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BMC Bioinformatics. 2015 Jul 22;16:225. doi: 10.1186/s12859-015-0636-7.

Distribution Analyzer, a methodology for identifying and clustering outlier conditions from single-cell distributions, and its application to a Nanog reporter RNAi screen.

Gingold JA1,2, Coakley ES3, Su J4,5,6, Lee DF7,8, Lau Z9, Zhou H10,11, Felsenfeld DP12,13,14, Schaniel C15,16,17, Lemischka IR18,19,20.

Author information

1
The Black Family Stem Cell Institute, Icahn School of Medicine at Mount Sinai, New York, NY, 10029, USA. julian.gingold@mssm.edu.
2
Department of Developmental and Regenerative Biology, Icahn School of Medicine at Mount Sinai, New York, NY, 10029, USA. julian.gingold@mssm.edu.
3
Program in Applied Mathematics, Yale University, New Haven, CT, 06511, USA. ed.s.coakley@gmail.com.
4
The Black Family Stem Cell Institute, Icahn School of Medicine at Mount Sinai, New York, NY, 10029, USA. sujiepkubio@gmail.com.
5
Department of Developmental and Regenerative Biology, Icahn School of Medicine at Mount Sinai, New York, NY, 10029, USA. sujiepkubio@gmail.com.
6
Cancer Biology and Genetics Program, Memorial Sloan Kettering Cancer Center, New York, NY, 10065, USA. sujiepkubio@gmail.com.
7
The Black Family Stem Cell Institute, Icahn School of Medicine at Mount Sinai, New York, NY, 10029, USA. dung-fang.lee@mssm.edu.
8
Department of Developmental and Regenerative Biology, Icahn School of Medicine at Mount Sinai, New York, NY, 10029, USA. dung-fang.lee@mssm.edu.
9
Integrated Screening Core, Experimental Therapeutics Institute, Icahn School of Medicine at Mount Sinai, New York, NY, 10029, USA. wingshan.lau@mssm.edu.
10
The Black Family Stem Cell Institute, Icahn School of Medicine at Mount Sinai, New York, NY, 10029, USA. hongwei.zhou@mssm.edu.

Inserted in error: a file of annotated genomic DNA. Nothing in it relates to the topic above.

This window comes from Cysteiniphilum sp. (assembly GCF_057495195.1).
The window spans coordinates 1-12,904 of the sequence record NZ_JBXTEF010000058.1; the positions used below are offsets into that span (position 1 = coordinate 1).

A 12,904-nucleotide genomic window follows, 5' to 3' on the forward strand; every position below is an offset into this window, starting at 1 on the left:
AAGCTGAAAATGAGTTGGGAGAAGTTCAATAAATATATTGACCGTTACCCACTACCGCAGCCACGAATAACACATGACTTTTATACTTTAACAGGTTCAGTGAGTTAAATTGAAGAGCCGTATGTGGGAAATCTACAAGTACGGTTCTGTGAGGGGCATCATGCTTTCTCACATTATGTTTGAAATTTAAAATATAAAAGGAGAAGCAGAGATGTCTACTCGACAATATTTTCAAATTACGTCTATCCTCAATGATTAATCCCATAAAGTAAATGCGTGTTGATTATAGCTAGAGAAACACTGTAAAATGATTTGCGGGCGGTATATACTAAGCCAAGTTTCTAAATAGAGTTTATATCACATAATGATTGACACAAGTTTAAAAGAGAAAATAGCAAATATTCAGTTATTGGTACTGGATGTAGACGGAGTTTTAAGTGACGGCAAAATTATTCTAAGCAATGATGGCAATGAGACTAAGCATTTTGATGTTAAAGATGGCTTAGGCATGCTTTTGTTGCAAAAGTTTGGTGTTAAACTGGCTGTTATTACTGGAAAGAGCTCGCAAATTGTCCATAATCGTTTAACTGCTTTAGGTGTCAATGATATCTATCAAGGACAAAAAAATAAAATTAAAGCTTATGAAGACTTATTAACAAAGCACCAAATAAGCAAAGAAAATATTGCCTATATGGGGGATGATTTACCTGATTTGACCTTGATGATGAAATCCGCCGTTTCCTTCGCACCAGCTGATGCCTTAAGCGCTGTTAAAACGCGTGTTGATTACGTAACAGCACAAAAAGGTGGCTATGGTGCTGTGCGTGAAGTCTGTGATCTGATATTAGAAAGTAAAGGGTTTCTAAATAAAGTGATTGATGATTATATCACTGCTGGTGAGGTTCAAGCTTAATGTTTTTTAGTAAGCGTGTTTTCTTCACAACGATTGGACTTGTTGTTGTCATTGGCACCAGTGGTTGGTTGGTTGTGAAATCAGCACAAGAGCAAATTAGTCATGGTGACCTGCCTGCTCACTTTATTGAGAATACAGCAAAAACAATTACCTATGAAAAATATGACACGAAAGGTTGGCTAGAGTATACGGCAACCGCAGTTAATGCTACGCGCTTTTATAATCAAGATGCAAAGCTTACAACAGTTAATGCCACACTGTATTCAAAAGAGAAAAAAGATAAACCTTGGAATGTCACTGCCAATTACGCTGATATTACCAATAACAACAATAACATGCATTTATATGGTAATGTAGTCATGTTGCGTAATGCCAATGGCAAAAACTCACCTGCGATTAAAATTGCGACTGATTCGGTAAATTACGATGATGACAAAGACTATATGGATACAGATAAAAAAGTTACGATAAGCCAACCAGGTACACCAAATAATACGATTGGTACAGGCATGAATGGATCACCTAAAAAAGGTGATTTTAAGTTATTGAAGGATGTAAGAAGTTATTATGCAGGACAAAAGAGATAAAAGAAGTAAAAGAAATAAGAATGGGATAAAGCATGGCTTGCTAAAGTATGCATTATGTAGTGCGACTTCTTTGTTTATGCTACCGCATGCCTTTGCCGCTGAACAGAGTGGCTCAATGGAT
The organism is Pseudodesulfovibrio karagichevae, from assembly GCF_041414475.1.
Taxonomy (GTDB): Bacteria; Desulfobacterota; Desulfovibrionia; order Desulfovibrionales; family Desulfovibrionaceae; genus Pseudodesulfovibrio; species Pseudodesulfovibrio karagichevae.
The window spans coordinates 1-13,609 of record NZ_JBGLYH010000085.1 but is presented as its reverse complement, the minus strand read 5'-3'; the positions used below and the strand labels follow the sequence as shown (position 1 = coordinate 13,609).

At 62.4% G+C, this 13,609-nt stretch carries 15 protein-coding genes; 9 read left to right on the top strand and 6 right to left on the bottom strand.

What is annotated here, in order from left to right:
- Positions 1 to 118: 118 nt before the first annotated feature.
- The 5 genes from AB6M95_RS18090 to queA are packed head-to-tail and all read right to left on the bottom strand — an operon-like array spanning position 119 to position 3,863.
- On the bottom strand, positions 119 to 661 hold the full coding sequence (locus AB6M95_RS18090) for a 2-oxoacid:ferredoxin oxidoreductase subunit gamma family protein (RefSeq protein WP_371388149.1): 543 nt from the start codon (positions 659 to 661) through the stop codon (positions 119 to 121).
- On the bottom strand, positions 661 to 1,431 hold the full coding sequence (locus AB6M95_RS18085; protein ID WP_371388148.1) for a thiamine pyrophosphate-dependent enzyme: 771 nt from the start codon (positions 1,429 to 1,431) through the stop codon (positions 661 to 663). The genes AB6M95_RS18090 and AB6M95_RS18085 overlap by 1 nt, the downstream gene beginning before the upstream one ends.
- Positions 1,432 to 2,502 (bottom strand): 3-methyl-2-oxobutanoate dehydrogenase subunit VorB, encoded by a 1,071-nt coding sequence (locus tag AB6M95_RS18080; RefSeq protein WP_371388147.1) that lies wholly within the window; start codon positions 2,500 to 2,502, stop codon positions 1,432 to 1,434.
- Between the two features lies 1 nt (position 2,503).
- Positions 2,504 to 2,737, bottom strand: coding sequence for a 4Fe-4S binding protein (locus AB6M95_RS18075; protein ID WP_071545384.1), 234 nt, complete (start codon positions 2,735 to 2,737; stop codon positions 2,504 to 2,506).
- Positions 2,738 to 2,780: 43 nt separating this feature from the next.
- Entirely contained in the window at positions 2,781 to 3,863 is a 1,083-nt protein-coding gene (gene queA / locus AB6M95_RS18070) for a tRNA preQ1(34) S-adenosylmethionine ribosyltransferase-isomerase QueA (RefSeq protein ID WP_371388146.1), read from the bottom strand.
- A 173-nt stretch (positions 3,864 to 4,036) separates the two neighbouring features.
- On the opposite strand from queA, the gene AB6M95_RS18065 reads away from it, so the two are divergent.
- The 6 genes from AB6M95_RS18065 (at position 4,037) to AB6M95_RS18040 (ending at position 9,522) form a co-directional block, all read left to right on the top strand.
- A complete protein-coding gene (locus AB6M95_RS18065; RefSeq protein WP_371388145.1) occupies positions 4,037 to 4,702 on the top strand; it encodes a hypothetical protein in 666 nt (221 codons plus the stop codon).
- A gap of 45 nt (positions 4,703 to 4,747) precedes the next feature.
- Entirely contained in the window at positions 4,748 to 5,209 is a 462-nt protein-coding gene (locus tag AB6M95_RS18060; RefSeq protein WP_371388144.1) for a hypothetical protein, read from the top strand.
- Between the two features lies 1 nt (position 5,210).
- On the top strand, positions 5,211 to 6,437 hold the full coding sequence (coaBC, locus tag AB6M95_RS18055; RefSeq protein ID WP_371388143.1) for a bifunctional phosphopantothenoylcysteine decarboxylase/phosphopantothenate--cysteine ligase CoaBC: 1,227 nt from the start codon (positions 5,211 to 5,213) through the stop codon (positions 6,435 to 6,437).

11
Department of Developmental and Regenerative Biology, Icahn School of Medicine at Mount Sinai, New York, NY, 10029, USA. hongwei.zhou@mssm.edu.
12
The Black Family Stem Cell Institute, Icahn School of Medicine at Mount Sinai, New York, NY, 10029, USA. dan@felsenfeld.com.
13
Department of Developmental and Regenerative Biology, Icahn School of Medicine at Mount Sinai, New York, NY, 10029, USA. dan@felsenfeld.com.
14
Integrated Screening Core, Experimental Therapeutics Institute, Icahn School of Medicine at Mount Sinai, New York, NY, 10029, USA. dan@felsenfeld.com.
15
The Black Family Stem Cell Institute, Icahn School of Medicine at Mount Sinai, New York, NY, 10029, USA. christoph.schaniel@mssm.edu.
16
Department of Developmental and Regenerative Biology, Icahn School of Medicine at Mount Sinai, New York, NY, 10029, USA. christoph.schaniel@mssm.edu.
17
Department of Pharmacology and Systems Therapeutics, Icahn School of Medicine at Mount Sinai, New York, NY, 10029, USA. christoph.schaniel@mssm.edu.
18
The Black Family Stem Cell Institute, Icahn School of Medicine at Mount Sinai, New York, NY, 10029, USA. ihor.lemischka@mssm.edu.
19